The Chief Ombudsman, Peter Boshier, has released the Office’s latest data on Official Information Act complaints and outcomes.
The Office of the Ombudsman received 673 OIA complaints in the last six months of 2017.
Of those, 407 came from private individuals - more than three times as many as from media organisations, who made 138 complaints. The remainder were lodged by trade unions, MPs, and local authorities.
Most complaints concerned the refusal in full of an official information request (147 complaints). Next are complaints about refusal in part of a request (179), and complaints about delays in a decision (114).
Mr Boshier encourages agencies to use the data to monitor their OIA performance.
“The OIA is central to our open democracy. It gives people access to information about the decisions that affect their lives, and it’s good for trust and engagement with government. My Office will continue with its programme of incentives and interventions with agencies to encourage an overall lift in OIA performance.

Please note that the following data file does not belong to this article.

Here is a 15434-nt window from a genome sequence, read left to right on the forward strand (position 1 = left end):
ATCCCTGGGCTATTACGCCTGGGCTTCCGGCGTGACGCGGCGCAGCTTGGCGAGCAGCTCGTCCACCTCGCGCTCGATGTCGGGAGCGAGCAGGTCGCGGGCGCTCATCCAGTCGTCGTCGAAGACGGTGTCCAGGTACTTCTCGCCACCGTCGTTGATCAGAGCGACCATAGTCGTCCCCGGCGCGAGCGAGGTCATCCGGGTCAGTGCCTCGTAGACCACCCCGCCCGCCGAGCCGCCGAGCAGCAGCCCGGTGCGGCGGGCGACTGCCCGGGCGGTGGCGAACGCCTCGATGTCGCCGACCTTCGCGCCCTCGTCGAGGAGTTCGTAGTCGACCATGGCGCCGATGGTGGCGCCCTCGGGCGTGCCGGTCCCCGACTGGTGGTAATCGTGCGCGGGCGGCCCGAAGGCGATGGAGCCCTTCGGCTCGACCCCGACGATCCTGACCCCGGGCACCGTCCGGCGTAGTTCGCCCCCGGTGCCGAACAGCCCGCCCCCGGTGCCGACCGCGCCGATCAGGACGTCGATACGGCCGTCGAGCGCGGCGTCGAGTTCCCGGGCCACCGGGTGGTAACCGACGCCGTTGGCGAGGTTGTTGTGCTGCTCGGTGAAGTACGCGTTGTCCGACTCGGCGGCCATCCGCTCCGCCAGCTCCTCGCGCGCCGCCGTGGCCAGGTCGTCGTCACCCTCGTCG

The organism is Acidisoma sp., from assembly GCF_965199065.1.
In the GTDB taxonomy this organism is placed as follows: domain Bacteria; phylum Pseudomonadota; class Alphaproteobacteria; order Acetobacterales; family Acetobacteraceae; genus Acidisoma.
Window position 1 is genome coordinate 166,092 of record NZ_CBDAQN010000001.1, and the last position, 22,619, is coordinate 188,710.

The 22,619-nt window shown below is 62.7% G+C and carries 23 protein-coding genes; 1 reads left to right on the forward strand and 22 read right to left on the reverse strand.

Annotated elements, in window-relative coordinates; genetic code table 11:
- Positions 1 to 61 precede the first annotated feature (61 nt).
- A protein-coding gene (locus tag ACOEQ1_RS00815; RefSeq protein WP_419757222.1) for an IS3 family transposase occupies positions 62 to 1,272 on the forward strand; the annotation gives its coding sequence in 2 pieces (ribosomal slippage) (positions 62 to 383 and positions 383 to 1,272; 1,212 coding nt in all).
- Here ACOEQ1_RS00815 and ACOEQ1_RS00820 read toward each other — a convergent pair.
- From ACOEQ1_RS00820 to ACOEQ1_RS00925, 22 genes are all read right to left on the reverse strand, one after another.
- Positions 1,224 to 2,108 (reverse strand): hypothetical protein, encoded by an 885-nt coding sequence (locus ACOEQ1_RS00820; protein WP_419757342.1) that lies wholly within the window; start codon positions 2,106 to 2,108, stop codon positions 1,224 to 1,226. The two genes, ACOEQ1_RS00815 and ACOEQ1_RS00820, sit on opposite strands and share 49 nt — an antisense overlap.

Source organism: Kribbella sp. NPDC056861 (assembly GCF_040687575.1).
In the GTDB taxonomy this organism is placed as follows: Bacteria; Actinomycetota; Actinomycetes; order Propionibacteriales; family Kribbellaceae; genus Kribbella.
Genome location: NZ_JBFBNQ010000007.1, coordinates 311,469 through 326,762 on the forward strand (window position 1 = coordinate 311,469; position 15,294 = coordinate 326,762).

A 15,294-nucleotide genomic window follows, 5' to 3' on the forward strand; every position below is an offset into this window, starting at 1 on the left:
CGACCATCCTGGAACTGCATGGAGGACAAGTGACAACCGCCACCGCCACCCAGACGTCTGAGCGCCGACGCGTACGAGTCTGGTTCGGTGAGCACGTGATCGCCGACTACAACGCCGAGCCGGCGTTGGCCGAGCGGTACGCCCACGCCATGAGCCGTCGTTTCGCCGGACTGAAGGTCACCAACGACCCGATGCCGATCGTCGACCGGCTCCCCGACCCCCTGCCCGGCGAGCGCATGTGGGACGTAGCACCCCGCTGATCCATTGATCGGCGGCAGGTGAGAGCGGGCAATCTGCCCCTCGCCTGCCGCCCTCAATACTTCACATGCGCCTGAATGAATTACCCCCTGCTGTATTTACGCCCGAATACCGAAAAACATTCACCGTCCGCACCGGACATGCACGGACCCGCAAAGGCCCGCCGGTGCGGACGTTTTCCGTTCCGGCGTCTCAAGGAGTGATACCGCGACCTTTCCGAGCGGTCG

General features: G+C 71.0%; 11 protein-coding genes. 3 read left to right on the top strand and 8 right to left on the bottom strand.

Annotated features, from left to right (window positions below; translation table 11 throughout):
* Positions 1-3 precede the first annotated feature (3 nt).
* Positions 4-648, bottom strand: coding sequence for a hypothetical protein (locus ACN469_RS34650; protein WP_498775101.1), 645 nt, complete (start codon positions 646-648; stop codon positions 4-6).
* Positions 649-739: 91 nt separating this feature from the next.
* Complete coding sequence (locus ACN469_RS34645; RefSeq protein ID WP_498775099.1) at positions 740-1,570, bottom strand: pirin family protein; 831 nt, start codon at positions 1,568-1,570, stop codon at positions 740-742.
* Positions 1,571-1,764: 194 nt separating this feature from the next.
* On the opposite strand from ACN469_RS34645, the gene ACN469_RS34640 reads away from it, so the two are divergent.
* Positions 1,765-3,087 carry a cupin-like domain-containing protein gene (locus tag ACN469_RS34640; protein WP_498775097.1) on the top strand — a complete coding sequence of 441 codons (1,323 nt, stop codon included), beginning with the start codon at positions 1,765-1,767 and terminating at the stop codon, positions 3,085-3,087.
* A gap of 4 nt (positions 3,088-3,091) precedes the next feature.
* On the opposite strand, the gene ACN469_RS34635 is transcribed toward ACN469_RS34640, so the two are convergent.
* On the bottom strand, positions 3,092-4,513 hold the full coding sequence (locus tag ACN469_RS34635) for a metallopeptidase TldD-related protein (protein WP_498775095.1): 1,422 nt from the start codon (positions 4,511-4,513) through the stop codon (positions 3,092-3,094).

“I believe this work has contributed to New Zealand’s public sector being ranked as the least corrupt in the world according to Transparency International’s 2017 world rankings released last week.”
Peter Boshier says, in the future, he intends to include data on complaints and outcomes under the OIA’s ‘twin legislation’, the Local Government Official Information and Meetings Act.
At the same time as the Office published its complaints and outcomes data, the State Services Commission published its data on OIA requests and response times. It shows that the vast majority of agencies achieved more than 90% compliance with timeliness requirements.